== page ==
• Stream shows and movies through Disney+, Netflix and others – these require subscriptions

I’ll go through a quick description of the features here but a we have a full review of the JRNY app here.

Adaptive workouts

The JRNY app keeps track of how hard and fast the workouts are and suggests other workouts at the right level. You can watch a trainer or the Explorer the World videos when you do an adaptive workout.

On-demand classes and videos

JRNY doesn’t have any live classes but there are tons of recorded on-demanded classes and videos.

Tracking shared across all JRNY devices and your mobile device

You can use JRNY on every JRNY-connected Bowflex device as well as just your phone or tablet when you do other workouts.

Strength, cardio with the machines, yoga, pilates, HIIT workouts

The workouts doesn’t have to be treadmill or bike workouts. Just with your phone or tablet, you can do other strength, yoga, pilates, or HIIT workouts.

Unlimited user accounts

Anyone in the house can set up an account and use it. Just make sure you switch before you do a good run! It can’t be moved to another account once you’re done.

Stream shows and movies through Disney+, Netflix and others

If you already have a subscription to Disney+, Netflix, Hulu, or Prime Video, you can watch these on the screen. You have to have a subscription to JRNY and the streaming service to watch.

Just for you and Favourites sections

Within the Workouts tab, a Just for you section recommends distances and types of workouts that you’ve said you like in the past. Favourites shows any workouts or videos that you’ve favourited.

See our full review of the JRNY app for more details.


The Bowflex Treadmill 22 is an impressive machine. It’s the best treadmill I’ve ever run on. My whole family is using it almost daily to walk through various places with Explore the World.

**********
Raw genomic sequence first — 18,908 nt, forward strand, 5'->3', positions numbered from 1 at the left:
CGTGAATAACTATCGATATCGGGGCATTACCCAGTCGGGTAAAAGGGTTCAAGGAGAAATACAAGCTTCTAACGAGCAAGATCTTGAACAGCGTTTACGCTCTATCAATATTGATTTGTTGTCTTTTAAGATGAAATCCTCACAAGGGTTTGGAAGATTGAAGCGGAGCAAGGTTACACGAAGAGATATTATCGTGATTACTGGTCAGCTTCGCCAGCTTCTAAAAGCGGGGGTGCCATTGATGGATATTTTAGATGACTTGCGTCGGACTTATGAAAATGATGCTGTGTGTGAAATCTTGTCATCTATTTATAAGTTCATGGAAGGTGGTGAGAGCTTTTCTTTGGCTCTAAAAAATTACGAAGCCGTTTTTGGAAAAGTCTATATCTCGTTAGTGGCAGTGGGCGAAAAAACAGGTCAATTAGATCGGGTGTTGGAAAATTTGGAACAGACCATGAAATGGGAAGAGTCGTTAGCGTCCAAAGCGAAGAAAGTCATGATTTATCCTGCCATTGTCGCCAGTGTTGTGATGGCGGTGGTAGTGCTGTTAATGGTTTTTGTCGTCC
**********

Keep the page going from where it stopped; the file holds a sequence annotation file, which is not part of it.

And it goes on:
There are only a few things I would love to see updated or fixed with firmware updates.

Console loses connection

On occasion the console loses connection with the treadmill. Usually it’s when it’s been left on. After restarting the console or turning the whole machine off for a couple minutes then starting again it’s fine. A recent update has made this a lot more rare.

Screen doesn’t turn off automatically

After running and unplugging the safety clip, I’d like to screen to turn off automatically after a certain time. There’s a button on the back of the screen to turn it off or the power button for the whole unit so it’s not a big deal but it’d be nice if it was automatic.

Stream videos without JRNY

Seeing as the subscription for the streaming services is separate, I’d like to see these available without a JRNY subscription.

Start where I left off in Explore the World

Seeing all the places around the world is how I mostly use the screen and it’s very cool to run through Angkor Wat or the Alps but I don’t want to start from the beginning every time. It’d be nice to start from where I left off or be able to choose a start location when starting Explore the World. It starts from the same place every time so I’ve seen that many times already.

Final Verdict

The Bowflex Treadmill 22 is a world-class machine. Easily one of the best treadmills you can buy. With all the storage, console options, huge running deck and Comfort Tech makes running feel really good.

The JRNY app is packed with content and Explore the World videos. I love running around the world and see all the new places. It’s my favourite way to use the treadmill. JRNY could use a couple updates and some added content but I believe they are fixing bugs and adding content over time.

The main benefit of the Treadmill 22 is the massive screen. Most of the functions on the screen require the JRNY app so if you if you already have it are planning to use the $30 (CAD) subscription long term, then this is a good pick for you.

Disclaimer: Bowflex sent the Treadmill 22 at no cost to review. The words are my own. This enables me to review and compare more outdoor gear and workout equipment for these articles.

2 thoughts on “Bowflex Treadmill 22 Review”

  1. Great write up. Recently I can’t turn off my consol. Even when I hit the button in the back and select ‘shut down’, the consol reboots in its own after it shuts off. It’s as if it’s restarting and not shutting down, as selected. Have you ever run into the same problem?

    1. Hey Derek, I haven’t run into that one. I’ve had to reboot the console with the buttons on the back when something doesn’t work before. Support off their website or just the admin section of the console get back to you pretty quick. They’ve updated mine from their end a couple times.